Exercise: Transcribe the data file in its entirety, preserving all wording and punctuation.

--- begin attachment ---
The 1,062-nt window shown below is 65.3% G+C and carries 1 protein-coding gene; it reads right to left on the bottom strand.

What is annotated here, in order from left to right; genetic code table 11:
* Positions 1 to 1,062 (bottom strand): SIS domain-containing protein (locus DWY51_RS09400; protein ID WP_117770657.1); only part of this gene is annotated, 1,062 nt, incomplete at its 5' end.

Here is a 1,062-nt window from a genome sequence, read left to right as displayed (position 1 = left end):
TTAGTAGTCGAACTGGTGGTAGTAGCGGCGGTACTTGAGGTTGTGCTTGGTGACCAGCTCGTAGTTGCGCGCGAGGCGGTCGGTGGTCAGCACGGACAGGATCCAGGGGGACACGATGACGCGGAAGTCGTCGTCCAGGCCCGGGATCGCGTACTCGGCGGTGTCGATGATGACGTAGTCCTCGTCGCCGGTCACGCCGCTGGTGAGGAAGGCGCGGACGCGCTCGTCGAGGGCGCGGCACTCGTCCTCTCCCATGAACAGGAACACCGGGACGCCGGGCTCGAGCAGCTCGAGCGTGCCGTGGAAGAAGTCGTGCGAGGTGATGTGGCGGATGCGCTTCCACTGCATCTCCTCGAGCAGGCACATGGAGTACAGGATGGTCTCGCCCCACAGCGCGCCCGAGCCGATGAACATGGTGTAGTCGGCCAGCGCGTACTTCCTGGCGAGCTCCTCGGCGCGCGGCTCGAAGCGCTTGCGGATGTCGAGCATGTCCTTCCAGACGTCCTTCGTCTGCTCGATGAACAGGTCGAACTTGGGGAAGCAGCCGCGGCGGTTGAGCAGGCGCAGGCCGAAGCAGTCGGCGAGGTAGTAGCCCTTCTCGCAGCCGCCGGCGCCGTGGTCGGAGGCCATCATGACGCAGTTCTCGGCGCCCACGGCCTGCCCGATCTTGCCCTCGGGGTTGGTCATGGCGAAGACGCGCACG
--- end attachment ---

The 1,062-nt window shown below is 65.3% G+C and carries 1 protein-coding gene; it reads right to left on the bottom strand.

What is annotated here, in order from left to right; genetic code table 11:
* Positions 1 to 1,062 (bottom strand): SIS domain-containing protein (locus DWY51_RS09400; protein ID WP_117770657.1); only part of this gene is annotated, 1,062 nt, incomplete at its 5' end.

Here is a 1,062-nt window from a genome sequence, read left to right as displayed (position 1 = left end):
TTAGTAGTCGAACTGGTGGTAGTAGCGGCGGTACTTGAGGTTGTGCTTGGTGACCAGCTCGTAGTTGCGCGCGAGGCGGTCGGTGGTCAGCACGGACAGGATCCAGGGGGACACGATGACGCGGAAGTCGTCGTCCAGGCCCGGGATCGCGTACTCGGCGGTGTCGATGATGACGTAGTCCTCGTCGCCGGTCACGCCGCTGGTGAGGAAGGCGCGGACGCGCTCGTCGAGGGCGCGGCACTCGTCCTCTCCCATGAACAGGAACACCGGGACGCCGGGCTCGAGCAGCTCGAGCGTGCCGTGGAAGAAGTCGTGCGAGGTGATGTGGCGGATGCGCTTCCACTGCATCTCCTCGAGCAGGCACATGGAGTACAGGATGGTCTCGCCCCACAGCGCGCCCGAGCCGATGAACATGGTGTAGTCGGCCAGCGCGTACTTCCTGGCGAGCTCCTCGGCGCGCGGCTCGAAGCGCTTGCGGATGTCGAGCATGTCCTTCCAGACGTCCTTCGTCTGCTCGATGAACAGGTCGAACTTGGGGAAGCAGCCGCGGCGGTTGAGCAGGCGCAGGCCGAAGCAGTCGGCGAGGTAGTAGCCCTTCTCGCAGCCGCCGGCGCCGTGGTCGGAGGCCATCATGACGCAGTTCTCGGCGCCCACGGCCTGCCCGATCTTGCCCTCGGGGTTGGTCATGGCGAAGACGCGCACG